Hilary Devey’s no stranger to overcoming adversity. The tough-talking businesswoman has endured her parents’ bankruptcy, domestic violence at the hands of her husband, her son’s heroin addiction and a stroke that left her partially paralysed.
But has she ever given up? No way. And it’s her tenacity and will to succeed that has seen her not only found a company that’s made her a multi-millionaire but be poached from the BBC to front her own series on Channel 4.
So how did the Bolton-born businesswoman become such a leading name in industry and twice named businesswoman of the year?
It started at seven
When Hilary was seven her parents’ central heating business went bankrupt and the bailiffs came knocking. “Bit by bit they stripped our entire house – mattresses off the bed, crockery from the kitchen and the cooker – as we stood and watched,” Devey explains in her autobiography ‘Bold As Brass’.
The family was forced to live with Devey’s grandmother; Evil Emily, as Devey refers to her. The whole experience sparked a fierce determination in her not to end up the same way.
By 11 she was working for her father, pulling pints after he went into the pub business. She hasn’t stopped working – “grafting” as she would put it – since.
Unlike her two brothers, Hilary didn’t go to university, she left school at 16 and served in the Women’s Royal Air Force for a short time before entering the business world.
By 20 she was in the industry that would make her fortune – Devey went to work as a sales clerk in the offices of a distribution company. She worked her way up in the logistics industry with positions at Tibbett and Britten, Scorpio Logistics and TNT.
“I ended up as national sales manager for TNT but to spend more time with [my son] Mevlit I left to become a freelance marketing consultant for the haulage industry,” Devey explained in the book ‘How I Made My First Million’ by Tammy Cohen.
“One day, I overheard a client saying that it took 12 days to deliver a pallet of freight from Cardiff to Carlisle, because he had to wait for enough orders to fill his lorry.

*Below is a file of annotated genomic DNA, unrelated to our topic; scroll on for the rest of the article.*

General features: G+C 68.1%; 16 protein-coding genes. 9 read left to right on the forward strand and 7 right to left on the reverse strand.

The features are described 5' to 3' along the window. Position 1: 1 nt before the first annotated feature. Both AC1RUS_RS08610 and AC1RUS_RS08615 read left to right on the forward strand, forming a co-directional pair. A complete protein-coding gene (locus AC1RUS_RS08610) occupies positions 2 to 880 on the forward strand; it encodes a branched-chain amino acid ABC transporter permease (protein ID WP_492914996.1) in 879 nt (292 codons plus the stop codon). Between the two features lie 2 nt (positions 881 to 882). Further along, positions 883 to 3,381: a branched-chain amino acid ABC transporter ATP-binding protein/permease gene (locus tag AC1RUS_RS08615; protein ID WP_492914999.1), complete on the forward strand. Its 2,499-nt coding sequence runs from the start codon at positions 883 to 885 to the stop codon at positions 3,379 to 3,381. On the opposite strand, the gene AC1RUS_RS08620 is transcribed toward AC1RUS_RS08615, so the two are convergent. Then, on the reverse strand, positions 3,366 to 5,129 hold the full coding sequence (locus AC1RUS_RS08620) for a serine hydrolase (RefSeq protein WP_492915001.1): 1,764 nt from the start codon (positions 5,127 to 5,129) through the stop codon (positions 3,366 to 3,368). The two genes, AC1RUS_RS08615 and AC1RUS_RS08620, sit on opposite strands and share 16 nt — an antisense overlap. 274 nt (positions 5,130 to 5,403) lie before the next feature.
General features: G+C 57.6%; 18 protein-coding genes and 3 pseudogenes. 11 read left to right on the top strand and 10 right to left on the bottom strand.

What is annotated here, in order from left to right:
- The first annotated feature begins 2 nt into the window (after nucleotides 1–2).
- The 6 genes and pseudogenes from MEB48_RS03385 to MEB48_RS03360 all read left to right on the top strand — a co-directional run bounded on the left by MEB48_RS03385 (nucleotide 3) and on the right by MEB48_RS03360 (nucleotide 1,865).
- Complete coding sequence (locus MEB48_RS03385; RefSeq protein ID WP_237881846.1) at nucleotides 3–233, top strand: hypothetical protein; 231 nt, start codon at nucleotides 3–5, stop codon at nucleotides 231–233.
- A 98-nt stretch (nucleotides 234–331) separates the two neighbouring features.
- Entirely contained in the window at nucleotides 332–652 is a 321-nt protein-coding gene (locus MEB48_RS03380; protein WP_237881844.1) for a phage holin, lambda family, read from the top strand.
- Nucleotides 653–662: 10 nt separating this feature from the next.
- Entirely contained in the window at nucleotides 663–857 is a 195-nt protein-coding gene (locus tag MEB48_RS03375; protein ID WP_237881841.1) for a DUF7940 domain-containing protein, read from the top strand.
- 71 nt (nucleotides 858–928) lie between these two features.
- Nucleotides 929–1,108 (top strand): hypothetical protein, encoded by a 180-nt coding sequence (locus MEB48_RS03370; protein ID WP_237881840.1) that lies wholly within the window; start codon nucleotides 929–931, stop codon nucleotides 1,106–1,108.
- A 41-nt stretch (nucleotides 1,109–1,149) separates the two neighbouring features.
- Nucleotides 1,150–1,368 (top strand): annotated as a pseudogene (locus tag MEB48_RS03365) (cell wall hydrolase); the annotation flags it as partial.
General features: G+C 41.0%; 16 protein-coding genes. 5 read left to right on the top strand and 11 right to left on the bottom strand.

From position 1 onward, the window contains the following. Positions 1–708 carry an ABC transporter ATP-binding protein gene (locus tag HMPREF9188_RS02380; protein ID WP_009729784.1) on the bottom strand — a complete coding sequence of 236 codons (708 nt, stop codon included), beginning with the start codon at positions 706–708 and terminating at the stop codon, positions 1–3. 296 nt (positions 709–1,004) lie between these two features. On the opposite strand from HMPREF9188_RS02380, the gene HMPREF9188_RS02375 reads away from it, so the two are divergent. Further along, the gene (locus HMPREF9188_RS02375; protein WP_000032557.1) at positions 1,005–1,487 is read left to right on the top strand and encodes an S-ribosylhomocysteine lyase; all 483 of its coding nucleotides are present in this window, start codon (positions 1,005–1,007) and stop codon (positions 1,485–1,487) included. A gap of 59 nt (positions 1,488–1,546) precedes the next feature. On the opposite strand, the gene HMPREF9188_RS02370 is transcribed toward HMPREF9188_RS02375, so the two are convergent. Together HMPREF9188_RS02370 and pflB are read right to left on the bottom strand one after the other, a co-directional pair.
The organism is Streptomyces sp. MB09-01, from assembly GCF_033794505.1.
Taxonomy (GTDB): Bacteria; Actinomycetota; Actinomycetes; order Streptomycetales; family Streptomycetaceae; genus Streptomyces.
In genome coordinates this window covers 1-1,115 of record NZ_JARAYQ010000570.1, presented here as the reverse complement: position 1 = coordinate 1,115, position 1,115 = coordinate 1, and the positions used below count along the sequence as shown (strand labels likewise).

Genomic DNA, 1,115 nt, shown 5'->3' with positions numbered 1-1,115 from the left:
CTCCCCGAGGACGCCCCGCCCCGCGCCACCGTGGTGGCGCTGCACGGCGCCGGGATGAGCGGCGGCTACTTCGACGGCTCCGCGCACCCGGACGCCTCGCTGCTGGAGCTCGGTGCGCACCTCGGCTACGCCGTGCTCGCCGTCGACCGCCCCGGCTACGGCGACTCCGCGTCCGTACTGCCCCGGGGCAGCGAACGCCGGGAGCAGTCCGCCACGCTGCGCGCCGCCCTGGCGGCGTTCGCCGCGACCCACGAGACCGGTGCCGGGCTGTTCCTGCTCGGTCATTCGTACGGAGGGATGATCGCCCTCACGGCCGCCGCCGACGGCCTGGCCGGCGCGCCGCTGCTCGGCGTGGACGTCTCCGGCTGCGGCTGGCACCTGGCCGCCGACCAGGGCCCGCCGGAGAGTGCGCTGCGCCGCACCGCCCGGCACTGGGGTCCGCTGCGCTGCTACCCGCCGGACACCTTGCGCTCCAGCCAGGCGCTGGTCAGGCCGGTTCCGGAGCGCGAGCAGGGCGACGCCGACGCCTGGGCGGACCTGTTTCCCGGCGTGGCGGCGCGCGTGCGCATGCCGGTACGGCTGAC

“That gave me the idea for Pall-Ex, a next-day delivery service for palletised freight. I would group hauliers together according to postcode, get them to deliver goods to a central destination, and then carry other hauliers' loads back. I needed to hire an aircraft hangar in Leicester, and recruit staff to man the phones.”
Belief and determination are more important than banks
But after she decided to take the plunge and set up her own business in 1996, she found securing funding was impossible. Despite having 17 years industry experience behind her and a sound business plan, her bank manager told her: “You’re a woman trying to do business in a man’s world and a single parent. I’m afraid that I’m not going to give you a loan. Or an overdraft.”
As a result Devey was forced to sell her house and downgrade her car to fund her start-up. At times she could barely afford to eat.
“When the bank refused to lend me the £112,000 I needed to set up my business, I sold my house. Things were tough at the start. I was broke and renting a flat above a chip shop. It was so cold, I had to wrap my son in tin foil to keep him warm,” she explained in ‘How I Made My First Million’.
But despite the setbacks, freight company Pall-Ex was indeed set up in an old aircraft hangar. She initially signed up 35 haulier members, enabling the company to cover the length and breadth of the UK.
What started as a one-woman business is now the UK’s biggest freight distribution network with an annual turnover of about £75million. Pall-Ex now distributes up to 9,000 pallets a day from its hub in Leicestershire and is currently expanding into Europe.
“In the last year alone, we’ve launched networks in the Iberian Peninsula, Romania and signified our intentions to begin operating in Turkey,” Devey said last month at the launch of a new European service.
“Two further networks are also due to be up and running in the coming 12 months. In the UK, we’ve developed new bespoke service offerings, welcomed a host of new members and launched our new Northern Hub," she added.
Success at a price
While she worked and worked to set up her business, Devey’s personal life suffered. She has three failed marriages behind her as well experiencing domestic violence at the hands of the father of her only child Mevlit – who himself has fought problems.
“My son has battled heroin addiction for years. I found out in 2004 - he'd been selling my jewellery, TVs and DVDs to get drugs,” Devey said in ‘How I Made My First Million’.
“It’s as if the foundations of your life start to crumble as you look back and try to find the signposts to what started your child on drugs,” she said.
However, her efforts paid off and her son is now clean, working and in a stable relationship of his own. The setbacks weren’t over though. In February 2009, after an operation for a tummy tuck, Devey suffered a stroke, which has left her partially paralysed.
But she kept going, kept grafting and now despite all the physical and emotional setbacks she has a portfolio of other business investments as well as being a regular on the public speaking network. The Sunday Times Rich List estimates her personal wealth at about £50million and she has ambitions to move into politics.
With homes in Florida, Spain and Marrakesh, as well as a wing of a stately home, Rangemore Hall, in Staffordshire, her upbringing in Bolton probably couldn’t seem further away.
“I'd do it all again,” she said in ‘How I Made My First Million’. “I've always lived life at a phenomenal pace, and I wouldn't know how to do it any other way.”